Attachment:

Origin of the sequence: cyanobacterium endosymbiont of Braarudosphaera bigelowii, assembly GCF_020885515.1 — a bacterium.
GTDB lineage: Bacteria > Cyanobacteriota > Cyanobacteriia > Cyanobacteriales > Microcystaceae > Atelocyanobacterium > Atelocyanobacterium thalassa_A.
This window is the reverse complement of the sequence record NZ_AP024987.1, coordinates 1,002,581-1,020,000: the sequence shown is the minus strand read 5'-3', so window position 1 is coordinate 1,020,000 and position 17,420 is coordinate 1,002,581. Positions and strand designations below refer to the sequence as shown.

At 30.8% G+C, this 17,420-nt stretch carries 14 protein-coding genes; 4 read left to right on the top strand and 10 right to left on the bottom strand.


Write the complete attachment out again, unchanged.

Origin of the sequence: cyanobacterium endosymbiont of Braarudosphaera bigelowii, assembly GCF_020885515.1 — a bacterium.
GTDB lineage: Bacteria > Cyanobacteriota > Cyanobacteriia > Cyanobacteriales > Microcystaceae > Atelocyanobacterium > Atelocyanobacterium thalassa_A.
This window is the reverse complement of the sequence record NZ_AP024987.1, coordinates 1,002,581-1,020,000: the sequence shown is the minus strand read 5'-3', so window position 1 is coordinate 1,020,000 and position 17,420 is coordinate 1,002,581. Positions and strand designations below refer to the sequence as shown.

At 30.8% G+C, this 17,420-nt stretch carries 14 protein-coding genes; 4 read left to right on the top strand and 10 right to left on the bottom strand.